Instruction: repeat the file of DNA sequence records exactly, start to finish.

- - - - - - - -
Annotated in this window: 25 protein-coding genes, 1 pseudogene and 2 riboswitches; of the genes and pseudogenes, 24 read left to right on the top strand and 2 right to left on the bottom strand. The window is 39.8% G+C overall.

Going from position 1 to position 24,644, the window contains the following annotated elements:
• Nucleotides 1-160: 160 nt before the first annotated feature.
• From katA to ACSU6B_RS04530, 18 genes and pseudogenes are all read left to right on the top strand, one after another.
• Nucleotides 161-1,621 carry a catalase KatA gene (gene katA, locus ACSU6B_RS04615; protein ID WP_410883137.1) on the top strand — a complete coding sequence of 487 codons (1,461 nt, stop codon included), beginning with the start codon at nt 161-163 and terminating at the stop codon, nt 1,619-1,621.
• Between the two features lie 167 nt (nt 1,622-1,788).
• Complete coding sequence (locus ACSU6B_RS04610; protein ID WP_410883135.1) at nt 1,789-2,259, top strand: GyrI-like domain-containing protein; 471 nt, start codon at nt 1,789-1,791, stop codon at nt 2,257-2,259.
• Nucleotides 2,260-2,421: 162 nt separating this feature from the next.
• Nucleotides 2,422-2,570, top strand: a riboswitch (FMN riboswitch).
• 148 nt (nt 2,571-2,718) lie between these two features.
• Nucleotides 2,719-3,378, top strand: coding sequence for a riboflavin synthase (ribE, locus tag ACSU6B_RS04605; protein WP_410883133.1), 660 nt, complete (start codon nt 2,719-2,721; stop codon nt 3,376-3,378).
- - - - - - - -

Annotated in this window: 25 protein-coding genes, 1 pseudogene and 2 riboswitches; of the genes and pseudogenes, 24 read left to right on the top strand and 2 right to left on the bottom strand. The window is 39.8% G+C overall.

Going from position 1 to position 24,644, the window contains the following annotated elements:
• Nucleotides 1-160: 160 nt before the first annotated feature.
• From katA to ACSU6B_RS04530, 18 genes and pseudogenes are all read left to right on the top strand, one after another.
• Nucleotides 161-1,621 carry a catalase KatA gene (gene katA, locus ACSU6B_RS04615; protein ID WP_410883137.1) on the top strand — a complete coding sequence of 487 codons (1,461 nt, stop codon included), beginning with the start codon at nt 161-163 and terminating at the stop codon, nt 1,619-1,621.
• Between the two features lie 167 nt (nt 1,622-1,788).
• Complete coding sequence (locus ACSU6B_RS04610; protein ID WP_410883135.1) at nt 1,789-2,259, top strand: GyrI-like domain-containing protein; 471 nt, start codon at nt 1,789-1,791, stop codon at nt 2,257-2,259.
• Nucleotides 2,260-2,421: 162 nt separating this feature from the next.
• Nucleotides 2,422-2,570, top strand: a riboswitch (FMN riboswitch).
• 148 nt (nt 2,571-2,718) lie between these two features.
• Nucleotides 2,719-3,378, top strand: coding sequence for a riboflavin synthase (ribE, locus tag ACSU6B_RS04605; protein WP_410883133.1), 660 nt, complete (start codon nt 2,719-2,721; stop codon nt 3,376-3,378).